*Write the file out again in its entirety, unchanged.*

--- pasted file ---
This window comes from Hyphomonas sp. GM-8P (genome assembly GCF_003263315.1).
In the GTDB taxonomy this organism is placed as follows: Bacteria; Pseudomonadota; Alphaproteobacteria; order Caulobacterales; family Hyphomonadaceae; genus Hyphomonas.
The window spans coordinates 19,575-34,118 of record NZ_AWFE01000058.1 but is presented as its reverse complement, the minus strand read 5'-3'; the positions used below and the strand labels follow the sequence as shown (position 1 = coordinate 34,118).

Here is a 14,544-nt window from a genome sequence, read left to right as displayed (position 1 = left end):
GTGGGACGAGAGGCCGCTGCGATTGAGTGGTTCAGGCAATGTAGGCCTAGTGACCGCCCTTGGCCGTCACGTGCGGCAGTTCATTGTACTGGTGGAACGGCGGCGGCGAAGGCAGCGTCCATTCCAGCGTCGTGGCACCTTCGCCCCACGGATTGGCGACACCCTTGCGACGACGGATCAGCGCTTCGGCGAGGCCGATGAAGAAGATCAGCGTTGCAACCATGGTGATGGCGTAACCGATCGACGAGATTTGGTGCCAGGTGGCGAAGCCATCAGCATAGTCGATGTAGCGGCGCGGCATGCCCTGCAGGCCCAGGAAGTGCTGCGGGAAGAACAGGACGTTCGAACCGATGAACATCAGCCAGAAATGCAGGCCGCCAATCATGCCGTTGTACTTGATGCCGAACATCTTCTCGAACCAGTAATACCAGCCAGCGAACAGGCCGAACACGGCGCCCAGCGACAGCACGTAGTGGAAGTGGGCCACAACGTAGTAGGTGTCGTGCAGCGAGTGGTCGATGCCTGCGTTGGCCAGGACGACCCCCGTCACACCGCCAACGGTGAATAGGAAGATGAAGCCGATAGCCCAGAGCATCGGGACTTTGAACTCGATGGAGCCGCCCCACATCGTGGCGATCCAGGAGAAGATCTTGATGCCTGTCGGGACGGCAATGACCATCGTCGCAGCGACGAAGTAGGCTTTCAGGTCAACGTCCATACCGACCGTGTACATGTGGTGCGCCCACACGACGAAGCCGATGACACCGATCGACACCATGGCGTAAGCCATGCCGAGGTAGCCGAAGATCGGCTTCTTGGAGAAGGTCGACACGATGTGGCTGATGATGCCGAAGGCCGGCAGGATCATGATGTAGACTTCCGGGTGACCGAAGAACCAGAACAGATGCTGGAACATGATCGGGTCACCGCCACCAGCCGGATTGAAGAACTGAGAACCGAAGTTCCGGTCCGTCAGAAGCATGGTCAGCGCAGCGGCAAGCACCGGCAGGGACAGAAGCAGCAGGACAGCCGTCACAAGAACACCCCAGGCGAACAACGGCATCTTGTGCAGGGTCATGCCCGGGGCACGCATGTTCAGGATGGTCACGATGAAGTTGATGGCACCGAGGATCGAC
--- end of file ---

This window comes from Hyphomonas sp. GM-8P (genome assembly GCF_003263315.1).
In the GTDB taxonomy this organism is placed as follows: Bacteria; Pseudomonadota; Alphaproteobacteria; order Caulobacterales; family Hyphomonadaceae; genus Hyphomonas.
The window spans coordinates 19,575-34,118 of record NZ_AWFE01000058.1 but is presented as its reverse complement, the minus strand read 5'-3'; the positions used below and the strand labels follow the sequence as shown (position 1 = coordinate 34,118).

Here is a 14,544-nt window from a genome sequence, read left to right as displayed (position 1 = left end):
GTGGGACGAGAGGCCGCTGCGATTGAGTGGTTCAGGCAATGTAGGCCTAGTGACCGCCCTTGGCCGTCACGTGCGGCAGTTCATTGTACTGGTGGAACGGCGGCGGCGAAGGCAGCGTCCATTCCAGCGTCGTGGCACCTTCGCCCCACGGATTGGCGACACCCTTGCGACGACGGATCAGCGCTTCGGCGAGGCCGATGAAGAAGATCAGCGTTGCAACCATGGTGATGGCGTAACCGATCGACGAGATTTGGTGCCAGGTGGCGAAGCCATCAGCATAGTCGATGTAGCGGCGCGGCATGCCCTGCAGGCCCAGGAAGTGCTGCGGGAAGAACAGGACGTTCGAACCGATGAACATCAGCCAGAAATGCAGGCCGCCAATCATGCCGTTGTACTTGATGCCGAACATCTTCTCGAACCAGTAATACCAGCCAGCGAACAGGCCGAACACGGCGCCCAGCGACAGCACGTAGTGGAAGTGGGCCACAACGTAGTAGGTGTCGTGCAGCGAGTGGTCGATGCCTGCGTTGGCCAGGACGACCCCCGTCACACCGCCAACGGTGAATAGGAAGATGAAGCCGATAGCCCAGAGCATCGGGACTTTGAACTCGATGGAGCCGCCCCACATCGTGGCGATCCAGGAGAAGATCTTGATGCCTGTCGGGACGGCAATGACCATCGTCGCAGCGACGAAGTAGGCTTTCAGGTCAACGTCCATACCGACCGTGTACATGTGGTGCGCCCACACGACGAAGCCGATGACACCGATCGACACCATGGCGTAAGCCATGCCGAGGTAGCCGAAGATCGGCTTCTTGGAGAAGGTCGACACGATGTGGCTGATGATGCCGAAGGCCGGCAGGATCATGATGTAGACTTCCGGGTGACCGAAGAACCAGAACAGATGCTGGAACATGATCGGGTCACCGCCACCAGCCGGATTGAAGAACTGAGAACCGAAGTTCCGGTCCGTCAGAAGCATGGTCAGCGCAGCGGCAAGCACCGGCAGGGACAGAAGCAGCAGGACAGCCGTCACAAGAACACCCCAGGCGAACAACGGCATCTTGTGCAGGGTCATGCCCGGGGCACGCATGTTCAGGATGGTCACGATGAAGTTGATGGCACCGAGGATCGAC